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Composition and Aquascaping (was focus)
As an amateur landscape painter I feel compelled to add my two cents to the
thread on focus and aquascaping. There is much more to an effective
composition than creating a focal point.
For example, one of the things I try to do in my landscape compositions is
draw the viewer into my painting. To begin, I make it easy for the viewer's
eye to enter the composition. Once I have the viewer's eye, I want to keep
it moving around without leaving the composition. I create lines for the eye
to follow and use stops to keep it in the painting. I want to lead the
viewer around the composition to the focal point. If the focal point is too
strong, the eye is immediately draw to it and it's over. The viewer moves on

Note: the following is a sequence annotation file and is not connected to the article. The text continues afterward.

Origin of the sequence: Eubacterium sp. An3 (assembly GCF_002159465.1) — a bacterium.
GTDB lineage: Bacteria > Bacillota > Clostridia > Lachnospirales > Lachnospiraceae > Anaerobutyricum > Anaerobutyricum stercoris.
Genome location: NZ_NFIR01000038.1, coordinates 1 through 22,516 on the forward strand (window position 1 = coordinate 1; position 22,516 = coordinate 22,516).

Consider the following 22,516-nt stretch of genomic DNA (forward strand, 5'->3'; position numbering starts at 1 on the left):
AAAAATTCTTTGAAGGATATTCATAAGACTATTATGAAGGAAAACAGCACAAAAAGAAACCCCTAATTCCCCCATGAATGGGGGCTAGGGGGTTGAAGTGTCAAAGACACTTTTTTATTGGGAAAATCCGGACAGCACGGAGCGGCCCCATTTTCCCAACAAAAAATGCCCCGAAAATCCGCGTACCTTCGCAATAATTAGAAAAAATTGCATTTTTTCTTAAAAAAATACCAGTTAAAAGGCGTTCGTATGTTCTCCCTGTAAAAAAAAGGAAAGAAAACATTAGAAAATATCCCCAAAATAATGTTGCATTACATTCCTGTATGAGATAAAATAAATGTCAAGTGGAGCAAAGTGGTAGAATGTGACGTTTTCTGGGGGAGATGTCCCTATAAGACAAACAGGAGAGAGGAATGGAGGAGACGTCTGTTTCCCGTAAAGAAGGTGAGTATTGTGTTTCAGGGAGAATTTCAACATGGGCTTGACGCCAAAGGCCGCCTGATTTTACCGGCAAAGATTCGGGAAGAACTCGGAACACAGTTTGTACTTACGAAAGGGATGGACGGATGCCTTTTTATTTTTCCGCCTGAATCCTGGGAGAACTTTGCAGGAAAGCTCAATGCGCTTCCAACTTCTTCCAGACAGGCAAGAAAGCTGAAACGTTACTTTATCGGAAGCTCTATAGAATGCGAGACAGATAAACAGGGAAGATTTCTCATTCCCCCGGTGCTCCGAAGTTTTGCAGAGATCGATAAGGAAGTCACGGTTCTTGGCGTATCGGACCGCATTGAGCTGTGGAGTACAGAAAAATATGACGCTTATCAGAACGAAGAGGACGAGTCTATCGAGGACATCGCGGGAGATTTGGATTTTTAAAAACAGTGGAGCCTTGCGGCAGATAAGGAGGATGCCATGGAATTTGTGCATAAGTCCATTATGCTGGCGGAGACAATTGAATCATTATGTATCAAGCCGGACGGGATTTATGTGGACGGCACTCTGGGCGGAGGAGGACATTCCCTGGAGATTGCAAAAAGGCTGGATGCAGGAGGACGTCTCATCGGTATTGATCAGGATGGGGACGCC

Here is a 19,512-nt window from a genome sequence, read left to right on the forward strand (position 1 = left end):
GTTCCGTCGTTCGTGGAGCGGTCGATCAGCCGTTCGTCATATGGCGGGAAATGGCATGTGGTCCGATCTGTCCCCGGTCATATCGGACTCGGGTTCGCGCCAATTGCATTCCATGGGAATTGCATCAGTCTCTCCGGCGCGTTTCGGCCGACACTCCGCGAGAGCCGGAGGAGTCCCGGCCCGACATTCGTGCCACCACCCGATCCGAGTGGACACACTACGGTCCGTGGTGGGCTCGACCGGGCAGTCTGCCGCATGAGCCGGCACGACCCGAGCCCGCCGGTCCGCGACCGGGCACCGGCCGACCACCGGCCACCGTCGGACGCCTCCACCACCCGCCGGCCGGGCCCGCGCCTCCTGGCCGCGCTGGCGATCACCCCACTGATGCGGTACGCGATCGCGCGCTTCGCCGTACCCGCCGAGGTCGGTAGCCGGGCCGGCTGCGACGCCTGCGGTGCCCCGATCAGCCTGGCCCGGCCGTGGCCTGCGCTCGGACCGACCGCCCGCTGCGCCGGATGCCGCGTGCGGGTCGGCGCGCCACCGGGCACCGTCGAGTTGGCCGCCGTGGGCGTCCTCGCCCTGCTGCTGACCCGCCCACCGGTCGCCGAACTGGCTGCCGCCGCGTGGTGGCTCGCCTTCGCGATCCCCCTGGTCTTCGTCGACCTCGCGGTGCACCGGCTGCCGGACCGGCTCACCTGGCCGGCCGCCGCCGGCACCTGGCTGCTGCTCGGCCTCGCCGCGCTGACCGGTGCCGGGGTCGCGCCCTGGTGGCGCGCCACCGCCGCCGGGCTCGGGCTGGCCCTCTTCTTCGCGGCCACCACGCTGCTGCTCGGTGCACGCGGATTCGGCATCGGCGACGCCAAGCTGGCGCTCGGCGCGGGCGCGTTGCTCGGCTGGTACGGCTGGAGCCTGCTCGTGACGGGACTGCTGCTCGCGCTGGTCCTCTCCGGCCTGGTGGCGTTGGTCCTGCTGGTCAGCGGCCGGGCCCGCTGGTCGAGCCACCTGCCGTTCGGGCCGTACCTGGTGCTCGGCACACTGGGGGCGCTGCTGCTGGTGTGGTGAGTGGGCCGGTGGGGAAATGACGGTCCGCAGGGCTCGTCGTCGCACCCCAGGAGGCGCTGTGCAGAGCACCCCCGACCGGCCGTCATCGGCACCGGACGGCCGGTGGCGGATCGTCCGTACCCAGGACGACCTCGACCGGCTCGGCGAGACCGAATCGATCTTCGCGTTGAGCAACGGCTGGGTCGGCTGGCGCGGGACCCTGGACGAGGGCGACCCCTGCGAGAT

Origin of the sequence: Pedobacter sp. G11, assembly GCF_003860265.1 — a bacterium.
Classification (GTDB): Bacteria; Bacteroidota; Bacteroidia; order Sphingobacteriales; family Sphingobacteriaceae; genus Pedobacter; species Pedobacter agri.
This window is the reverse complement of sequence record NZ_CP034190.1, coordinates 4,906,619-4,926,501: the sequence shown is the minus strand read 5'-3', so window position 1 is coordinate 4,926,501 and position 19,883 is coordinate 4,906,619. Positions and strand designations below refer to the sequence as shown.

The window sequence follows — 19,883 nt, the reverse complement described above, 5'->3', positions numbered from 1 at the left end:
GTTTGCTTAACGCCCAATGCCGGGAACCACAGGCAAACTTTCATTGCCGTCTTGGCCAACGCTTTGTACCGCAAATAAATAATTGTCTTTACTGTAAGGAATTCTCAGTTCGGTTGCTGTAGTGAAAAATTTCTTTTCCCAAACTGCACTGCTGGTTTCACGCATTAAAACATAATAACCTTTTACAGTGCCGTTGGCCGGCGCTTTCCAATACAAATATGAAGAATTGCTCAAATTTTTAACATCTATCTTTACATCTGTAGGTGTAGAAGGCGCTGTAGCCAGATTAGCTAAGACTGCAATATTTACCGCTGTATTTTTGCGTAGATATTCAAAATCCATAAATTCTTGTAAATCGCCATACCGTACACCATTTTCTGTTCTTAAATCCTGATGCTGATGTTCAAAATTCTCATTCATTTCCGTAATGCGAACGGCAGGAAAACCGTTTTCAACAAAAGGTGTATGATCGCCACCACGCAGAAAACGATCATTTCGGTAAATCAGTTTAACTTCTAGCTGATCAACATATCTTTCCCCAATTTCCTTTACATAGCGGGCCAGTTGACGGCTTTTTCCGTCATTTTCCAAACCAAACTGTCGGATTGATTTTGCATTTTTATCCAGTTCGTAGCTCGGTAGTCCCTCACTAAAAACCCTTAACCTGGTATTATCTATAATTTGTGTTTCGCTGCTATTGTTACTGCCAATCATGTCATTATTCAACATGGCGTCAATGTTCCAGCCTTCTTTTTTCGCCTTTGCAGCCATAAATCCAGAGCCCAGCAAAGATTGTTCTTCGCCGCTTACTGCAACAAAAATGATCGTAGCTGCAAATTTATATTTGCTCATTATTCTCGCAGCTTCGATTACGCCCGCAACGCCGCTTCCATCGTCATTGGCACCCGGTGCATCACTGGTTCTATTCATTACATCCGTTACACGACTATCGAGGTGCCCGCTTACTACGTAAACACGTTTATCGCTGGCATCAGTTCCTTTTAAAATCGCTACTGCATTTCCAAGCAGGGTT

to the next painting.
Aquascaping is an art form and the same principles of composition that I
apply whenever I sit in front of a canvas can also be applied to
aquascaping. (I just realized this! Time to redo my tanks!) These principles
are not difficult to learn. I highly recommend that anyone interested in the
art of aquascaping pick up a book on artistic composition. My personal
favorite is Painting Better Landscapes by Margaret Kessler, but any decent
book on the subject will teach you concepts such as balance, artistic
grouping, depth, movement, speed, eye stops, and even creating and locating
a focal point.
Colorado's premier grower of fine algaes